- Shopping Bag ( 0 items )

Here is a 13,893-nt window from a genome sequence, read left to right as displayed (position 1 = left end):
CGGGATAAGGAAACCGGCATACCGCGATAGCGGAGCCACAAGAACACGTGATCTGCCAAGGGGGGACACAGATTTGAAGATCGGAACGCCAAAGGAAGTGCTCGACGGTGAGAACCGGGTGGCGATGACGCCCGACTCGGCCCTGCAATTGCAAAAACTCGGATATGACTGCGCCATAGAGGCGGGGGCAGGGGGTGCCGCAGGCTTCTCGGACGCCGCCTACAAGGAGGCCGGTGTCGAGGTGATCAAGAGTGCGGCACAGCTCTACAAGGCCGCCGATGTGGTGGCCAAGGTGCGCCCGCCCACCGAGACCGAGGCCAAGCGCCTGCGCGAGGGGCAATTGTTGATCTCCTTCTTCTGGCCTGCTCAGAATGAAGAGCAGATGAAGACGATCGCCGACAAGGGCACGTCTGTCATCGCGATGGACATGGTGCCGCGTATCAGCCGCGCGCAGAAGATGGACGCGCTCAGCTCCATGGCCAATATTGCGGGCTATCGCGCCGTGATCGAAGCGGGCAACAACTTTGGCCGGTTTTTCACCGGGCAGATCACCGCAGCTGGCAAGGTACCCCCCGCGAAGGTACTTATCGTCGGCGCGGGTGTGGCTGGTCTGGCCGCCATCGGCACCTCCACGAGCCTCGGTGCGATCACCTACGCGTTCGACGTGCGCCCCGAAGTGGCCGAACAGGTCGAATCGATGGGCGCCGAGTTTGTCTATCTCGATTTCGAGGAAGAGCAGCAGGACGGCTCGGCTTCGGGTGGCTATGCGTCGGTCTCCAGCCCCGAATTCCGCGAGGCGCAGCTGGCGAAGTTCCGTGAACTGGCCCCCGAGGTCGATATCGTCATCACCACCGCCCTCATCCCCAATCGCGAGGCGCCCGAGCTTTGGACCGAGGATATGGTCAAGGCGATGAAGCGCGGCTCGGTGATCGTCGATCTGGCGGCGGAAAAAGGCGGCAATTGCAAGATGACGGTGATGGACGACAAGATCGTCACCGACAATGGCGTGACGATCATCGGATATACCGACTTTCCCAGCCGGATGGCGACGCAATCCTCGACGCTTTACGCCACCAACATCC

"I have never quite been reconciled to the Dodgers' being taken from me," admits freelance writer Murphy, who grew up within walking distance of Ebbets Field and still lives in Brooklyn. He is able to put his feelings aside, however, in this objective reappraisal of the sequence of events that led Walter O'Malley (who "[left] Brooklyn a rich man and a despised man") to take his team to Los Angeles-while, at the other end of New York City, Giants owner Horace Stoneham was making his own plans to leave town. Murphy is particularly eager to restore the reputation of Robert Moses, who has been accused of squeezing the Dodgers out. The city planner did offer solutions that could have kept the team in Brooklyn, Murphy reports, but the sites where O'Malley wanted to build his own stadium weren't zoned for that purpose. The Giants' story, though it runs concurrently, is much less dramatic; Murphy's most significant accomplishment lies in breaking down the nostalgic myths and sorting through the historical archives to get the real story behind the transformation of New York's baseball landscape. (June)Copyright © Reed Business Information, a division of Reed Elsevier Inc. All rights reserved.